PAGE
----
CIE IGCSE Biology

Revision Notes

9.3 Heart Disease & Exercise

Exercise & Heart Rate

  • Heart activity can be monitored by using an ECG, measuring pulse rate or listening to the sounds of valves closing using a stethoscope
  • Heart rate (and pulse rate) is measured in beats per minute (bpm)
  • To investigate the effects of exercise on heart rate, record the pulse rate at rest for a minute
  • Immediately after they do some exercise, record the pulse rate every minute until it returns to the resting rate
  • This experiment will show that during exercise the heart rate increases and may take several minutes to return to normal
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Why does Heart Rate Increase during Exercise?

  • So that sufficient blood is taken to the working muscles to provide them with enough nutrients and oxygen for increased respiration
  • An increase in heart rate also allows for waste products to be removed at a faster rate
  • Following exercise, the heart continues to beat faster for a while to ensure that all excess waste products are removed from muscle cells
  • It is also likely that muscle cells have been respiring anaerobically during exercise and so have built up an oxygen debt
  • This needs to be ‘repaid’ following exercise and so the heart continues to beat faster to ensure that extra oxygen is still being delivered to muscle cells
  • The extra oxygen is used to break down the lactic acid that has been built up in cells as a result of anaerobic respiration

Coronary Heart Disease

The coronary arteries, IGCSE & GCSE Biology revision notesThe coronary arteries

 

  • The heart is made of muscle cells that need their own supply of blood to deliver oxygen, glucose and other nutrients and remove carbon dioxide and other waste products
  • The blood is supplied by the coronary arteries
  • If a coronary artery becomes partially or completely blocked by fatty deposits called ‘plaques’ (mainly formed from cholesterol), the arteries are not as elastic as they should be and therefore cannot stretch to accommodate the blood which is being forced through them – leading to coronary heart disease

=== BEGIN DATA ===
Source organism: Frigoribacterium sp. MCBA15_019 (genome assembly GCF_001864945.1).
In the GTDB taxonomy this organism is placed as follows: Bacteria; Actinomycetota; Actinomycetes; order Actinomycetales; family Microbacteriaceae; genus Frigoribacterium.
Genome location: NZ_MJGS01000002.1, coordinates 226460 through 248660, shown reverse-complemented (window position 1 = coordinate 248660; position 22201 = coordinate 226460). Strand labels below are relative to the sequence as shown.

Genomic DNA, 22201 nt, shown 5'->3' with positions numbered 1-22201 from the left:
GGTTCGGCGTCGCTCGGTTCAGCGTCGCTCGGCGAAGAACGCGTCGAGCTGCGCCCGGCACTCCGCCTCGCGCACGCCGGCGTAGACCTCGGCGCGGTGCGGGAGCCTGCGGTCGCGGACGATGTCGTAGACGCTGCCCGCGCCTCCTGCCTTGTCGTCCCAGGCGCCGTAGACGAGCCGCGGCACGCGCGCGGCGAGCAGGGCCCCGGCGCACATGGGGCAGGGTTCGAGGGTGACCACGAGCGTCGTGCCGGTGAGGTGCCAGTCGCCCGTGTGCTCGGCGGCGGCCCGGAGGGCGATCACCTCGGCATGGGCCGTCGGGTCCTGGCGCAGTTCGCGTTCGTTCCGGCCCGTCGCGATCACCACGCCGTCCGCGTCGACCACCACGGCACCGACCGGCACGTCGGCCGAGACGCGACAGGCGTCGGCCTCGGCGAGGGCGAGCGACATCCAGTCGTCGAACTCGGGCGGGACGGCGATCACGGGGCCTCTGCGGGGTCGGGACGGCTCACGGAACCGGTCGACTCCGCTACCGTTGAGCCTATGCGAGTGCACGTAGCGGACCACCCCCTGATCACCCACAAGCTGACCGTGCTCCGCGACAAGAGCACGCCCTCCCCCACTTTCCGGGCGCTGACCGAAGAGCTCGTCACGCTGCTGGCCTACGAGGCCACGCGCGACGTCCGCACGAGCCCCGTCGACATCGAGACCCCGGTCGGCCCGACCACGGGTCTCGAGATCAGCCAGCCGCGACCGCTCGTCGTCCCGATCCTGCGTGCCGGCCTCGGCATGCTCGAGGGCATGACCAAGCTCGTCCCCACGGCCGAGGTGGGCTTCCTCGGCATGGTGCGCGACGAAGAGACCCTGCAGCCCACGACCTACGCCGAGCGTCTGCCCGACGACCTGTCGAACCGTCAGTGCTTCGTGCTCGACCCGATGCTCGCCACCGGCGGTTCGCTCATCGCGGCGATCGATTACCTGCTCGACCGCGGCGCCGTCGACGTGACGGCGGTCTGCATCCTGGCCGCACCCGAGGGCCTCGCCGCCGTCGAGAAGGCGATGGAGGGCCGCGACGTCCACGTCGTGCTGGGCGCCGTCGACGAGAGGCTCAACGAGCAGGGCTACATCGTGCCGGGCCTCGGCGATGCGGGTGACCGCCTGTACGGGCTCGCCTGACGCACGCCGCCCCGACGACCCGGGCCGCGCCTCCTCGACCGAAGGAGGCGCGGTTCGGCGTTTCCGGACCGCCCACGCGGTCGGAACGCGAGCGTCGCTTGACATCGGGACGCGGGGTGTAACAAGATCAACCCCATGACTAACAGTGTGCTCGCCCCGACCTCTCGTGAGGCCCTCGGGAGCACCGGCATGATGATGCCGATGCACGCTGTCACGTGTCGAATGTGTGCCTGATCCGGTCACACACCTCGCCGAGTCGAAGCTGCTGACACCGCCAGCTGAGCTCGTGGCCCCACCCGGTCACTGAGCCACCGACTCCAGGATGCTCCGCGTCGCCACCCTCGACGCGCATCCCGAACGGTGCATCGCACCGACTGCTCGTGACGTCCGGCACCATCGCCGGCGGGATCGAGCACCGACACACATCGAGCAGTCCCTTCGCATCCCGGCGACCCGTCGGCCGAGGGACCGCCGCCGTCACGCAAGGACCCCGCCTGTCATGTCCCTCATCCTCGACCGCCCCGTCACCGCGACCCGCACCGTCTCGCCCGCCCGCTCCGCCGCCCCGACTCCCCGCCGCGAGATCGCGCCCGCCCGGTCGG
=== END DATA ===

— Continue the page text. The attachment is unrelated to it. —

• Partial blockage of the coronary arteries creates a restricted blood flow to the cardiac muscle cells and results in severe chest pains called angina
  • Complete blockage means cells in that area of the heart will not be able to respire and can no longer contract, leading to a heart attack

 

Buildup of plaque in the coronary arteries, IGCSE & GCSE Biology revision notesBuildup of plaque in the coronary arteries

 

Effect of narrowing of arteries, IGCSE & GCSE Biology revision notesEffect of narrowing of arteries

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Risk Factors for Coronary Heart Disease

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Prevention & Treatment

Reducing the risks of developing coronary heart disease

  • Quit smoking
  • Reduce animal fats in diet and eat more fruits and vegetables – this will reduce cholesterol levels in the blood and help with weight loss if overweight
  • Exercise regularly – again, this will help with weight loss, decrease blood pressure and cholesterol levels and help reduce stress

Treatment of coronary heart disease

  • Aspirin can be taken daily to reduce the risk of blood clots forming in arteries
  • Surgical treatments include:
  1. Angioplasty
    • A narrow catheter (tube) is threaded through the groin up to the blocked vessel
    • A tiny balloon inserted into the catheter is pushed up to the blocked vessel and then inflated
    • This flattens the plaque against the wall of the artery, clearing the blockage
    • To keep the artery clear, a stent (piece of metal / plastic mesh) is also inserted which pushes against the wall of the artery
    • Sometimes the stent is coated with a drug that slowly releases medication to prevent further build-up of plaque

Inserting a stent into a blocked artery, IGCSE & GCSE Biology revision notesInserting a stent into a blocked artery

2) Coronary bypass surgery

    • A piece of blood vessel is taken from the patient’s leg, arm, or chest and used to create a new passage for the flow of blood to the cardiac muscle, bypassing the blocked area
    • The number of bypass grafts gives rise to the name of the surgery, so a ‘triple heart bypass’ would mean three new bypass grafts being attached

Coronary bypass graft, IGCSE & GCSE Biology revision notesCoronary bypass graft

Author: Jenna

Jenna studied at Cardiff University before training to become a science teacher at the University of Bath specialising in Biology (although she loves teaching all three sciences at GCSE level!). Teaching is her passion, and with 10 years experience teaching across a wide range of specifications – from GCSE and A Level Biology in the UK to IGCSE and IB Biology internationally – she knows what is required to pass those Biology exams.
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